* Process injected into other process
* Encrypted / packed file

* Static process
* Process injected into other process
* Encrypted / packed file

* Static process
* Process injected into other process
* Encrypted / packed file

Sinowal (Wsnpoem, Anserin)
* Polymorphic process
* Process injected into other process
* Process hidden by rootkit
* Polymorphic file
* Encrypted / packed file
* File hidden by rootkit

Snatch (Gozi)
* Static process
* Process injected into other process
* Encrypted / packed file

* Static process
* Process injected into other process
* Encrypted / packed file

Torpig (Xorpix, Mebroot)
* Static process
* Polymorphic process
* Process injected into other process
* Process hidden by rootkit
* Encrypted / packed file
* File hidden by rootkit
* MBR rootkit

Categories: Malware, Rootkits Tags:

Anti-Rootkit Testing

May 16th, 2008 4 comments

DarkReading issued a note a few days ago titled "New Tests Show Rootkits Still Evade AV". These tests, originally performed by, are becoming more important every day as malware is making use of advanced rootkit and hiding techniques to evade detection by security solutions. This, of course, is not news to anyone.

What is news is the effectiveness of rootkit-based malware. It really doesn't make much of a difference if solution XYZ detects the most amount of malware using traditional AV signatures if it can't even "see" the malware which is hidden by a rootkit. Modern security solutions need not only count with advanced heuristics and behavioral analysis and blocking but must also be able to dig deeper into the Operating System or else fail to protect users correctly.

The results of the test are very satisfactory for Panda products, thanks mostly to the technology incorporated into our products which has been tested thoroughly by Panda Anti-Rootkit, specially by regular readers of this blog.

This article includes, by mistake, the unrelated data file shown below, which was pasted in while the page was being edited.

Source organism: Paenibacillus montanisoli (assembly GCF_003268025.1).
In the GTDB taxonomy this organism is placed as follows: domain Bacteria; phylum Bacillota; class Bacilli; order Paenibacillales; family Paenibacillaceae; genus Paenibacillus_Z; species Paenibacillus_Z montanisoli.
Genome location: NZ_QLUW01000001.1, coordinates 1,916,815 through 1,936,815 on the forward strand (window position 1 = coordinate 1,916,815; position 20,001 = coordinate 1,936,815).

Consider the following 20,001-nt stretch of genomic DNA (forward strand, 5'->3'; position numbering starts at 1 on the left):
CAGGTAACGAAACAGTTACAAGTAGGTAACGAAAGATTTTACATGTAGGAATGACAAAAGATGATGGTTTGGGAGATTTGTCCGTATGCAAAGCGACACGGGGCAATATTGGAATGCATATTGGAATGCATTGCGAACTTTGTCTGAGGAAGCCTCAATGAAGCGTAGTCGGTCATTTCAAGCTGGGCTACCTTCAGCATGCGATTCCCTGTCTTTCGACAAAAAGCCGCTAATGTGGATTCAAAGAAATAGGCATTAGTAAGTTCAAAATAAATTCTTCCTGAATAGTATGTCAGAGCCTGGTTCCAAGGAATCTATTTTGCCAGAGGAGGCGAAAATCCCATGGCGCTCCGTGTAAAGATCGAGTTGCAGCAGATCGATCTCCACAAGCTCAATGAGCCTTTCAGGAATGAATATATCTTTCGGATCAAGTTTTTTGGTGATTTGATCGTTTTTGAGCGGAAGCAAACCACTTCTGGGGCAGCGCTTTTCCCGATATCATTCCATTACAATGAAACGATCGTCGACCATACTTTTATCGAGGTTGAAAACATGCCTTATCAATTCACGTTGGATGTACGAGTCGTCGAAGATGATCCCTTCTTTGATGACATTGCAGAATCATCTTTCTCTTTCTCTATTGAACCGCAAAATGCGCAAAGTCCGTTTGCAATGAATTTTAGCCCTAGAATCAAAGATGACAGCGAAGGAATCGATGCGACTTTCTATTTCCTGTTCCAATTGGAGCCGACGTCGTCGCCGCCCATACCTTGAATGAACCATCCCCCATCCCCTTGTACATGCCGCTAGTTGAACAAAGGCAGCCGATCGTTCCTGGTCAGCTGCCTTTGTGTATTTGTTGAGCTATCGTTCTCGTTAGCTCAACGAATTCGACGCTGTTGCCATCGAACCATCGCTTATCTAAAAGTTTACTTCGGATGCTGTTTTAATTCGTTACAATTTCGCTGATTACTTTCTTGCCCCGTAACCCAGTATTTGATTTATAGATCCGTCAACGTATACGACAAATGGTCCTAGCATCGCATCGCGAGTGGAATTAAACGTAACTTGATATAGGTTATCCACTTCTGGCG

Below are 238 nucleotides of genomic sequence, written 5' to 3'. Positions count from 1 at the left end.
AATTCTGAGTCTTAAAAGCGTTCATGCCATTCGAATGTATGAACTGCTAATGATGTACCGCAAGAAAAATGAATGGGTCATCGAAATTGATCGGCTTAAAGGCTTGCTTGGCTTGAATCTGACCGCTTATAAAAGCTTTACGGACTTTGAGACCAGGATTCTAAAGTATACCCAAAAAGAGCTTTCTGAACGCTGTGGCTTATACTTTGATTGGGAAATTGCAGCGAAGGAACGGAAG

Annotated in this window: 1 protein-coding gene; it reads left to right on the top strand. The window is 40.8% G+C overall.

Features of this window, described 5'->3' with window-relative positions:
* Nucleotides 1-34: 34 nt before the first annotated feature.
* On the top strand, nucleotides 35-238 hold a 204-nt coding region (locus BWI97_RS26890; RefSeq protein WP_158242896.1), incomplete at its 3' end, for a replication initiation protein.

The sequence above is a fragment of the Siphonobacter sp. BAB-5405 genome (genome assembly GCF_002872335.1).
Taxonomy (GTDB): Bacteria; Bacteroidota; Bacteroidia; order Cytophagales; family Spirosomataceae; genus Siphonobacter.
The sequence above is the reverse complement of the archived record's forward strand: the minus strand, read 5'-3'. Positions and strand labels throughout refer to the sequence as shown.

In the online-scanner portion of the anti-rootkit test we did pretty well, with the highest scores in both detection and removal of malware hidden by rootkits:

                                                                                Detection         Removal
Security ActiveScan 5.54.01                                26                      26
F-Secure Online Virus Scanner 3.2 Beta (1.0.64)            26                      23
Microsoft Windows Live Safety Scanner                         25                       8
Kaspersky Online Scanner                                            21                       0
Trend Micro HouseCall                                                  5                        1
BitDefender Online Scanner                                          3                        0


In the Windows Vista test we did pretty good as well:

Three AV tools had perfect scores, catching all active and
inactive rootkits as well as removing all of them: Norton Antivirus